Scientist For A Day Essay Contest

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Scientist for a Day challenges students in grades 5-12 to think like scientists. Examine real spacecraft images of Uranus’ moon Miranda, Neptune’s moon Triton, and Pluto’s moon Charon. Students are to choose the destination they think would be the best place to return with another spacecraft to learn about these amazing worlds. They are to support their choice in an essay of no more than 500 words.

2019-2020 Topics 

  • Topic 1: Miranda, Moon of Uranus
  • Topic 2: Triton, Moon of Neptune
  • Topic 3: Charon, Moon of Pluto

Which of these three moons inspires you to explore further? What do you hope we’ll find if we return to these places? If you like, you can even tell us which science instruments you would put on the next spacecraft to help us learn even more.

The 2019-20 essay contest is sponsored by the Radioisotope Power Systems program. This is the group at NASA that develops the power technology that enables spacecraft to explore the planets and moons of the outer solar system.

Rules

Teachers: If you make the essay a class assignment, please be sure to set an internal deadline for your students so that you have time to read your students’ essays and submit only the top three essays per class.

  • Students from countries other than the United States should contact the national essay contest organizer(s) in their own country. For a list of participating countries, visit the international pages. African countries Coordinators are listed below.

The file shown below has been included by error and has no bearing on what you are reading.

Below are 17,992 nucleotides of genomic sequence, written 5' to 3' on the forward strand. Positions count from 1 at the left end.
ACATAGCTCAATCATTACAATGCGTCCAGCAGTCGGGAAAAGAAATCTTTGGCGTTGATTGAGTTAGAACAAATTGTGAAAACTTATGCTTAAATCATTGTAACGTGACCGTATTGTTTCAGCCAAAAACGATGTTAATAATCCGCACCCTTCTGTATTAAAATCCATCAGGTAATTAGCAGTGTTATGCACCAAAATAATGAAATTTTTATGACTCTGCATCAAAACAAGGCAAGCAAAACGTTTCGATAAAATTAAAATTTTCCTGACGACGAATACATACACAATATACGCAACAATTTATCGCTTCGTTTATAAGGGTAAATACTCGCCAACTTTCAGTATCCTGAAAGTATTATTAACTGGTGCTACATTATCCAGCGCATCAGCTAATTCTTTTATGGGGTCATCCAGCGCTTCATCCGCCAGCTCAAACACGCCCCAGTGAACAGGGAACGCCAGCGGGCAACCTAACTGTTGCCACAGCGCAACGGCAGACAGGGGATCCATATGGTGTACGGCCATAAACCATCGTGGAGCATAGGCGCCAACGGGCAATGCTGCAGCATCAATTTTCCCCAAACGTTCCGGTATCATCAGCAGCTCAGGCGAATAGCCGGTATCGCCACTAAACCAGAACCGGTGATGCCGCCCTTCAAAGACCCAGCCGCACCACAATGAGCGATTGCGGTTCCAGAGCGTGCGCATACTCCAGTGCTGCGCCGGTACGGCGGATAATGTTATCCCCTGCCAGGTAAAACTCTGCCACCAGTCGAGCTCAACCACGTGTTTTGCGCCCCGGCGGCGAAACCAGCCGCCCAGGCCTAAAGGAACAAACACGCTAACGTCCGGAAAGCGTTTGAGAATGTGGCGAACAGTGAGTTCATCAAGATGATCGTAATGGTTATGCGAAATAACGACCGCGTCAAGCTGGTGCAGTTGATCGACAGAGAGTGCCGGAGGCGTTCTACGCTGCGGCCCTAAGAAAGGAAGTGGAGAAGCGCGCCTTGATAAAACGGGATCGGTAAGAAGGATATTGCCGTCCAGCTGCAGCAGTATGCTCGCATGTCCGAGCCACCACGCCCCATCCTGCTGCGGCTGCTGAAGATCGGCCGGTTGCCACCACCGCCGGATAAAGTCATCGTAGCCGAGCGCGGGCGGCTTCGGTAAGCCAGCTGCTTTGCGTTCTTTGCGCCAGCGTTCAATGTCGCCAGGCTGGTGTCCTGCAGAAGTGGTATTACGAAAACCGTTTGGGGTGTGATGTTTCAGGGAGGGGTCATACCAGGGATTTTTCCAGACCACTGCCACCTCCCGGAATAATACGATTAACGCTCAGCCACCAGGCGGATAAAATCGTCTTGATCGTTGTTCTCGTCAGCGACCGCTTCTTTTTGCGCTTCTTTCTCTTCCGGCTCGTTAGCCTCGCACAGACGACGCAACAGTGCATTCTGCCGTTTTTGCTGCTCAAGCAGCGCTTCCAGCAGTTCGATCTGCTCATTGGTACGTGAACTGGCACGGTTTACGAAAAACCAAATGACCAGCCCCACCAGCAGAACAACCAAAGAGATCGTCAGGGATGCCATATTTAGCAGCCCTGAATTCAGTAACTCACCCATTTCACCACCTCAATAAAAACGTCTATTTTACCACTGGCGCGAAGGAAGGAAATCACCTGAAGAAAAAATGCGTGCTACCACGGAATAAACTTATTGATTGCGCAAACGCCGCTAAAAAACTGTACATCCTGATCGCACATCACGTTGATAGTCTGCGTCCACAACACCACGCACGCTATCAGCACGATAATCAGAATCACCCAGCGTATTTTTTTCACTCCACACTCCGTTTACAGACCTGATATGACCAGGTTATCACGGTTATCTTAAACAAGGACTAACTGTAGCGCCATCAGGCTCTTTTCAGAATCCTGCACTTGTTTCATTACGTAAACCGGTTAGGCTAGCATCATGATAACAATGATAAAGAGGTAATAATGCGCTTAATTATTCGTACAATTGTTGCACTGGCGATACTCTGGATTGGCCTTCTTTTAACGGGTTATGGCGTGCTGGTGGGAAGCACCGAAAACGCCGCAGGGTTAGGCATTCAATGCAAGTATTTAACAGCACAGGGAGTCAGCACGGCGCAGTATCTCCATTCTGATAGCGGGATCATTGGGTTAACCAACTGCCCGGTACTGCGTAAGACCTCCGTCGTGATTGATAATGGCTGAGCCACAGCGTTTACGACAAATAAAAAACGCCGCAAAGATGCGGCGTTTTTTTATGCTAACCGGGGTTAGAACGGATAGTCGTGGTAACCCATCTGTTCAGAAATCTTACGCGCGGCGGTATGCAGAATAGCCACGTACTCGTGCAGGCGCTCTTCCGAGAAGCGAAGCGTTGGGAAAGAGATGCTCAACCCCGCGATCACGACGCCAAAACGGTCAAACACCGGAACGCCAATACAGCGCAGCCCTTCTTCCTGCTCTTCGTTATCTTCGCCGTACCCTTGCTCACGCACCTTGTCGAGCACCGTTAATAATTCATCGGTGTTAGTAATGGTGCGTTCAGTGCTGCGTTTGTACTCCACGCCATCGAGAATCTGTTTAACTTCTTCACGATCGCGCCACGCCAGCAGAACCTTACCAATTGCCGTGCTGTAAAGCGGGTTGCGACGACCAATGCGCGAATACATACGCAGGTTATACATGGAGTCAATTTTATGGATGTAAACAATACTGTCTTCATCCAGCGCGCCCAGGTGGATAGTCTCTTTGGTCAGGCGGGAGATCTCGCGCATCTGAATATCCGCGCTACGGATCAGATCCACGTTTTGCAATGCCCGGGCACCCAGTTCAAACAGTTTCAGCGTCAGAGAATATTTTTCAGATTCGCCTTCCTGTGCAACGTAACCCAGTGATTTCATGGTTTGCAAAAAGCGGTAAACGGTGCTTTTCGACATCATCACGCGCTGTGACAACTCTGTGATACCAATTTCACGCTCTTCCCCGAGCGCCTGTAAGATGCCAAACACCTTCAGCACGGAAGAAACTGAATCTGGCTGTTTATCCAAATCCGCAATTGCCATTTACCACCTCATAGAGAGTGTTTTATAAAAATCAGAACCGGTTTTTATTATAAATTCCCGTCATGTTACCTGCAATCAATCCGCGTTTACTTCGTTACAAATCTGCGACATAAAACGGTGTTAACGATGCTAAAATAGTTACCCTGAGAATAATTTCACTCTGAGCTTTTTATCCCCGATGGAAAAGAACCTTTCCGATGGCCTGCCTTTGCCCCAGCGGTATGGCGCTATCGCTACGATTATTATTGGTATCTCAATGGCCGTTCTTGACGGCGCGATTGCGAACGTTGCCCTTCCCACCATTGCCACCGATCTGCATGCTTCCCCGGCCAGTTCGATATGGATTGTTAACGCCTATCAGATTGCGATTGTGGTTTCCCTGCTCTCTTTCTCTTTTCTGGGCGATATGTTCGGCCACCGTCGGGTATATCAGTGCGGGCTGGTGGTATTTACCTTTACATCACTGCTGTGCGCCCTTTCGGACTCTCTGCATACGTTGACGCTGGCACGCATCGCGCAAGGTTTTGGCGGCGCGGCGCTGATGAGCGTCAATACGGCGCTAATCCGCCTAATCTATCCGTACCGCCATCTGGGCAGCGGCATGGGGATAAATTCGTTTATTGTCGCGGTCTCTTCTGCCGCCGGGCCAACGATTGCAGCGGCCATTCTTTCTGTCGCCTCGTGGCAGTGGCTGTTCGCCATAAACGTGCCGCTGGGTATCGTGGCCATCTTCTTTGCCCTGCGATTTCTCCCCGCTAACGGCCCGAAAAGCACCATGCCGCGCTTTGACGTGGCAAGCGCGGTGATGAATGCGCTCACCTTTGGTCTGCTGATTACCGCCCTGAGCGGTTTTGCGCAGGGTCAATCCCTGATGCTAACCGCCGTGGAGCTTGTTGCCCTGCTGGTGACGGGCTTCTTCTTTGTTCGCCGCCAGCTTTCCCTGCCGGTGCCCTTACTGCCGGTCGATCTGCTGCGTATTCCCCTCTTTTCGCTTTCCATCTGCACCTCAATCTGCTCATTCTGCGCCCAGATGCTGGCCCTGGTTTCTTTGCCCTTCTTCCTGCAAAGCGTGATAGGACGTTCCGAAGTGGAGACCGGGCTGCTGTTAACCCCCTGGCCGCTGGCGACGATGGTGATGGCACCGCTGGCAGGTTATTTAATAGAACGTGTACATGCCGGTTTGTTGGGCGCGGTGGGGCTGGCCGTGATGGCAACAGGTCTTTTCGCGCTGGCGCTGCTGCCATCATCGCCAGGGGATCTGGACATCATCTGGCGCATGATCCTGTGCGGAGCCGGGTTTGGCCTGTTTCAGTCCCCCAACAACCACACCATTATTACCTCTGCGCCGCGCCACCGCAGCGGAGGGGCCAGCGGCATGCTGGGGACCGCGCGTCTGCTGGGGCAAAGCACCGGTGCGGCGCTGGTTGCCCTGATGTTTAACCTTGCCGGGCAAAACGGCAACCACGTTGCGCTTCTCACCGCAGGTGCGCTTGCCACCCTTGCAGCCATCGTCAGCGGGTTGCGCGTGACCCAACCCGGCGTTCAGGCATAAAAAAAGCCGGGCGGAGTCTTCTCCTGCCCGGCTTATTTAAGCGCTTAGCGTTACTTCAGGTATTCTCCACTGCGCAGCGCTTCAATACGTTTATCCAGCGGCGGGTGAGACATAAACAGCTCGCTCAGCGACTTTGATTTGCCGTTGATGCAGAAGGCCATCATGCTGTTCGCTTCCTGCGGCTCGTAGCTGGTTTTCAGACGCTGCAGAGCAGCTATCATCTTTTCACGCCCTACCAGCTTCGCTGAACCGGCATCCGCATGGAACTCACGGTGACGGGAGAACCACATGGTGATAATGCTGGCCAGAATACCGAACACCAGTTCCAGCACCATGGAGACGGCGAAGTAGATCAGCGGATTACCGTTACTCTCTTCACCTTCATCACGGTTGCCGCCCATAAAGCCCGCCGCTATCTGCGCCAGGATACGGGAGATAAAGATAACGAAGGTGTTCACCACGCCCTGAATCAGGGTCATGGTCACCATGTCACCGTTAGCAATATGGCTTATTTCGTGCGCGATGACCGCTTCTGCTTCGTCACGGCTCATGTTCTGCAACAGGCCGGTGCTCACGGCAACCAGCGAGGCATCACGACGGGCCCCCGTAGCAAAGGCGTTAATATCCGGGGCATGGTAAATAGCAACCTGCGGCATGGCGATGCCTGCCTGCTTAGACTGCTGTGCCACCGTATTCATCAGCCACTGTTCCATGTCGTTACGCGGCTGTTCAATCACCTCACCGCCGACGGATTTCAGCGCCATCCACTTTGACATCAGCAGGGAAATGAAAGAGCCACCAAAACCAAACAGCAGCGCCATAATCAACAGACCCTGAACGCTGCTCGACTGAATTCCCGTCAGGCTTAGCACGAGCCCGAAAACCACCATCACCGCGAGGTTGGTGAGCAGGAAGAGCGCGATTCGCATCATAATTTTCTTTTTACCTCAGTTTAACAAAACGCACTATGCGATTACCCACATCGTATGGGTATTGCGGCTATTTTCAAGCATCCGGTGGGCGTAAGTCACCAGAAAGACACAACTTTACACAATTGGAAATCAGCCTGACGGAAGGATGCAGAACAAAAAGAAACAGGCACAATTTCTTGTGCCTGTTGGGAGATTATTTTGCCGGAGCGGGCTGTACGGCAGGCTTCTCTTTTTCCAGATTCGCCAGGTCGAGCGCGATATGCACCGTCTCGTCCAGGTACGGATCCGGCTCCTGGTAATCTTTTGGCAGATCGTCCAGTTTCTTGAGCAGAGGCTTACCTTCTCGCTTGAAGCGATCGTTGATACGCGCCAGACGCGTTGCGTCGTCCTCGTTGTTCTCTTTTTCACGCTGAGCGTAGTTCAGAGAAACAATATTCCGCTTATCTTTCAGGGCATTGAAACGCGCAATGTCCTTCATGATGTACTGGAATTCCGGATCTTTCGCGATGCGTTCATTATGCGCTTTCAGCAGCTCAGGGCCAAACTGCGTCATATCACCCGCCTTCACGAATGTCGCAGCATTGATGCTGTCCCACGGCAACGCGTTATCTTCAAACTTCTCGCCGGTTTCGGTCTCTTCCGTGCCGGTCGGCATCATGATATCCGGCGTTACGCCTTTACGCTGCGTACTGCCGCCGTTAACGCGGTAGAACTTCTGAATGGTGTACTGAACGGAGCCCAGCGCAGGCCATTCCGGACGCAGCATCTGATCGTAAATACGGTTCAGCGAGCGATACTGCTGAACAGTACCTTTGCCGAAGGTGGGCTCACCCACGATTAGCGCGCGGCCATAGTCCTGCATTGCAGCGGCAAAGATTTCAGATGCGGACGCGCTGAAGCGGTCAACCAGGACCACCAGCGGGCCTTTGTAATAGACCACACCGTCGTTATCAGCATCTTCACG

• Students can work alone or in teams of up to four students.
  • All submissions must be the students’ original work. Entries containing plagiarized material will be disqualified.
  • Each student may submit only one entry.
  • Do not include direct contact information for students under age 18. All communication will be conducted between JPL and the students’ teacher.
  • Essays that are longer than 500 words will be disqualified.
  • The names and contact information will not be included in the word count for the 500-word essay.
  • Use only plain text (no images or attachments). Attachments will not be accepted.
  • Communication skills are an important part of being a scientist. Spelling and grammar will be considered in addition to the ideas expressed in the essay.
  • Essay writers will be divided into three groups:
    1. grades 5 to 6
    2. grades 7 to 8
    3. grades 9 to 12

Note:

A winning essay will be selected for each topic in each grade group.

Write an essay (500 words maximum) explaining which of the three moons you think is most interesting, and explain why. If you could send another spacecraft to explore your chosen moon in more detail, which of these three moons would you choose to visit? What do you hope you would learn?

Deadline: Essay entries for the African contest must be received by Feb. 20, 2020, at 5 p.m. Pacific Time.

African Countries Participating as at November 2019

Country National Coordinator Email Language Accepted Deadline
KenyaBonventure Ameyo Masakhweameyo.bonventure@gmail.comSwahili, EnglishFeb, 20, 2020
NigeriaOloko-Oba Idris MustafaMustafa.olokooba@arcsstee.org.ngEnglishFeb, 20, 2020
MoroccoZakaria Belhajz.belhaj@gmail.comArabic, French, EnglishFeb, 20, 2020
SenegalAbdoulaye Fallecolegestu@gmail.comFrenchFeb, 20, 2020

More countries will be added as more national contest organizers are identified. Please check back to see if your country has been added. If you are interested in being a national contest organizer, please email scientistforaday@jpl.nasa.gov

For further information, please visit the website